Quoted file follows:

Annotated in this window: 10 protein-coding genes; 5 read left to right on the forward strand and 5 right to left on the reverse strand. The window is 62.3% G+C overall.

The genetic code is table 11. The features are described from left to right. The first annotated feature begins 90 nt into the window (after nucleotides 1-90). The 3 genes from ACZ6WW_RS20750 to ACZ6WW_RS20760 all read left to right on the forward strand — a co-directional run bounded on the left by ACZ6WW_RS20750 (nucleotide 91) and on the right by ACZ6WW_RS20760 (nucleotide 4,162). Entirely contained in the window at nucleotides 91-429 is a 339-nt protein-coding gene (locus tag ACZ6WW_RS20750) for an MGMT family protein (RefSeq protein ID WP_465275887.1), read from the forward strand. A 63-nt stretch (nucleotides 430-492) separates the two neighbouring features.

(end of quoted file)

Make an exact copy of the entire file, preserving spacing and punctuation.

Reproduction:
Annotated in this window: 10 protein-coding genes; 5 read left to right on the forward strand and 5 right to left on the reverse strand. The window is 62.3% G+C overall.

The genetic code is table 11. The features are described from left to right. The first annotated feature begins 90 nt into the window (after nucleotides 1-90). The 3 genes from ACZ6WW_RS20750 to ACZ6WW_RS20760 all read left to right on the forward strand — a co-directional run bounded on the left by ACZ6WW_RS20750 (nucleotide 91) and on the right by ACZ6WW_RS20760 (nucleotide 4,162). Entirely contained in the window at nucleotides 91-429 is a 339-nt protein-coding gene (locus tag ACZ6WW_RS20750) for an MGMT family protein (RefSeq protein ID WP_465275887.1), read from the forward strand. A 63-nt stretch (nucleotides 430-492) separates the two neighbouring features.